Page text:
versão impressa ISSN 0042-9686
Bull World Health Organ vol.82 no.4 Genebra Abr. 2004
Scientific publishers divided over US trade embargo ruling
A fresh interpretation of the rules governing trade between the US and countries such as the Islamic Republic of Iran and Sudan has shocked American publishing houses as well as scientists and editors worldwide.
The ruling, confirmed by the US Department of the Treasury at a meeting attended by representatives from 30 publishers on 9 February 2004, says that it is illegal for scientific journals to continue peer reviewing and editing manuscripts whose authors come from Cuba, the Libyan Arab Jamahiriya, Sudan, the Islamic Republic of Iran, or Iraq - all countries against which the US applies full trade sanctions.
The Association of American Publishers, which represents American publishers and has offices in New York and Washington, says it believes the Office of Foreign Assets Control, which issued the ruling last September, has interpreted the law incorrectly.
The Association of American Publishers is discussing whether to challenge the ruling in the courts. Allan Adler, Vice President for Legal and Government Affairs at the association, said: "If the rulings, and more particularly the regulations, were upheld in a judicial challenge, it would be a significant blow to press freedom in the US."
Arash Etemadi, Managing Editor of the Iranian Journal of Endocrinology and Metabolism, said: "This ruling will affect the free exchange of information in the scientific world. The governments of all countries should respect free exchange of scientific information, particularly in the case of medical publications, which deal with the life and well-being of the community."
Etemadi said he knew of colleagues who had held back submitting papers for consideration by American journals because of the ruling.
The ruling has received a divided response from the American scientific publishing community. Some publishers, including the American Association for the Advancement of Science, which publishes the respected journal Science, have decided to continue considering manuscripts from the countries concerned regardless. Others, such as the journals of the Institute of Electrical and Electronics Engineers (IEEE), have stopped accepting such papers - a move which has infuriated its members who make up the majority of the 5100 signatures on a petition calling for the organization to "cease discrimination against IEEE members from countries that are embargoed by the US Government." In October 2003, IEEE asked the US Government to grant them a licence authorizing them to edit manuscripts from embargoed countries but it is still waiting for a reply.
"Decisions to edit and publish should not be determined by the policies of governments or other agencies outside the journal itself," said the World Association of Medical Editors, in a policy statement issued on 23 March 2004 (http://www.wame.org/wamestmt.htm#geopolitical). The group, which runs a global email network for its members, reported that many of its member editors were troubled by the ruling.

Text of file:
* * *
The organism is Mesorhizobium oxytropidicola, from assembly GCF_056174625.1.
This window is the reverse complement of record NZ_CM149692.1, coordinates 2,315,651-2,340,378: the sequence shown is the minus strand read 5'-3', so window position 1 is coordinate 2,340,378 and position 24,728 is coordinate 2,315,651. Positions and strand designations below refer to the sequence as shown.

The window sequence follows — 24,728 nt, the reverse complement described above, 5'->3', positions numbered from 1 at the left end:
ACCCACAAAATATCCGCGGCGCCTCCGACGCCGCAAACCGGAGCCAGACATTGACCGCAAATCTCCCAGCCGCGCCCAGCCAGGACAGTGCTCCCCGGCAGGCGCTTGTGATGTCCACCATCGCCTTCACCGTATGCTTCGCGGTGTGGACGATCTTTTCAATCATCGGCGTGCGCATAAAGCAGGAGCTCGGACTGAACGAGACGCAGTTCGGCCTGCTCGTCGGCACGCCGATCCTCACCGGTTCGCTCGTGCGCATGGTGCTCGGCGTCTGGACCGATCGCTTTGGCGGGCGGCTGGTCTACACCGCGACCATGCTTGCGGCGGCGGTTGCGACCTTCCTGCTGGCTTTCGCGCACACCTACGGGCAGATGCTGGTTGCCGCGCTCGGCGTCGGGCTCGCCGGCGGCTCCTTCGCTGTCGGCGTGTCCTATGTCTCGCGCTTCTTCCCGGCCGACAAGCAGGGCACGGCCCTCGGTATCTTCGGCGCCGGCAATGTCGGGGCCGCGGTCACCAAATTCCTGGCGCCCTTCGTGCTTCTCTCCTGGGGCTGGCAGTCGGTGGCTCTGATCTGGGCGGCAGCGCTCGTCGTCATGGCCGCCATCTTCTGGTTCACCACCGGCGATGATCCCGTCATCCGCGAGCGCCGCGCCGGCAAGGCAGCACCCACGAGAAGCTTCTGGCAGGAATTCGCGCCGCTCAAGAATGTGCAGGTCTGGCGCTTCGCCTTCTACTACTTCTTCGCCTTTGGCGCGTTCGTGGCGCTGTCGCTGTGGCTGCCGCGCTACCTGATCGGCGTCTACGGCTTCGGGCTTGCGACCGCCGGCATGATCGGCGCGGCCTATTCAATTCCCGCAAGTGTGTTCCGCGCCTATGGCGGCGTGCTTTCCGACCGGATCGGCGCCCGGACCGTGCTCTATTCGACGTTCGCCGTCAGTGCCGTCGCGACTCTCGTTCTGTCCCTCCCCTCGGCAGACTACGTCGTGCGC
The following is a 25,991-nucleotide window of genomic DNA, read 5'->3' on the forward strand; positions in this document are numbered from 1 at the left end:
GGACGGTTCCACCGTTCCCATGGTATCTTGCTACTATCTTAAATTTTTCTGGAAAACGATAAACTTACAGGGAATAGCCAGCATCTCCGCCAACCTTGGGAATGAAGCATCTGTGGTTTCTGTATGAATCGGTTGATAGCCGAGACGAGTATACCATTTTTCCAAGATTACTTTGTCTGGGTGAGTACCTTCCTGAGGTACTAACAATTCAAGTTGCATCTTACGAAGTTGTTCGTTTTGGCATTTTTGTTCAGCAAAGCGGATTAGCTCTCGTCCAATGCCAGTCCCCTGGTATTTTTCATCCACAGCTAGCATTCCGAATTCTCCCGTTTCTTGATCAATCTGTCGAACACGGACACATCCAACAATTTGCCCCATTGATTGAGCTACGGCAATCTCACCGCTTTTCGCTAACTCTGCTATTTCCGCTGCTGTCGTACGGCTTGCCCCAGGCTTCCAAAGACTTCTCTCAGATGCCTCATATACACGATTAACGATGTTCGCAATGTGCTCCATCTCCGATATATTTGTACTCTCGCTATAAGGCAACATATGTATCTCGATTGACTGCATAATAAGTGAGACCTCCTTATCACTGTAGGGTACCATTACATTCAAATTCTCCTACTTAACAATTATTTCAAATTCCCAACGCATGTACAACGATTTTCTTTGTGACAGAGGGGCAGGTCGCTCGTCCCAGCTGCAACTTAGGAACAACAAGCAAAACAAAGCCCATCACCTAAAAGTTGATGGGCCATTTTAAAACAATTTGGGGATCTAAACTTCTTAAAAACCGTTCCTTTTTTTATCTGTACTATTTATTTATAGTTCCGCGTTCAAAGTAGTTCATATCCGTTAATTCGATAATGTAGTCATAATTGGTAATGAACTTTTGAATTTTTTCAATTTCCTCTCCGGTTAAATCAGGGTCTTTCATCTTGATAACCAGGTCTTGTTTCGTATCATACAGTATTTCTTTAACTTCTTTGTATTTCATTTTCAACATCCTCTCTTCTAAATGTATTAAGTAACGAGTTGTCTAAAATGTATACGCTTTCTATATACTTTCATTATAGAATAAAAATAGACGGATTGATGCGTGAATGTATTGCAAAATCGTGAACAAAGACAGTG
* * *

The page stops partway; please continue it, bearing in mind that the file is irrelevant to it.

"Our statement will not be able to change US policy, but we think it is important to have one, to give strength to individual editors who decide to oppose the policy," said Robert Fletcher, Chair of the Association's Editorial Policy Committee. "They will know that a large number of editors around the globe are backing them."
The ban does not apply to the publication of articles, but to the peer review and editing of articles in order to improve them for publication. A spokeswoman for the US Treasury said: "If someone writes a poem in Iran, then that can be reprinted in the US. But where there is substantial editing and collaboration with authors on an article, this is considered to be performing a service - and we cannot perform a service for a fully sanctioned country."
Speaking in early March, she said the US Treasury was reviewing this process, to establish how best to allow the free flow of information, while still maintaining full trade embargoes against the five countries.
The trade embargoes are not new. They are enshrined in the 1988 Omnibus Trade and Competitiveness Act. This exempts information and informational materials from the embargoes, although the exemption has been interpreted in the US as applying only to material that is "fully created" - such as camera-ready copy.
Publishers had apparently not realized that this meant they should not carry out peer review, editing or subediting on manuscripts from affected countries. The issue came to light only last year when IEEE asked the Office of Foreign Assets Control directly for clarification of the ruling, after the Institute's bank had queried a payment to a hotel in Tehran, the Islamic Republic of Iran, where it was co-sponsoring a conference.
The Office of Foreign Assets Control ruled in September 2003 that "the collaboration on and editing of manuscripts submitted by persons in Iran, including activities such as the reordering of paragraphs or sentences, correction of syntax, grammar, and replacement of inappropriate words by US persons, prior to publication, may result in a substantively altered or enhanced product and is therefore prohibited … unless specifically licensed." Selection of reviewers in order to enhance or alter manuscripts was similarly prohibited.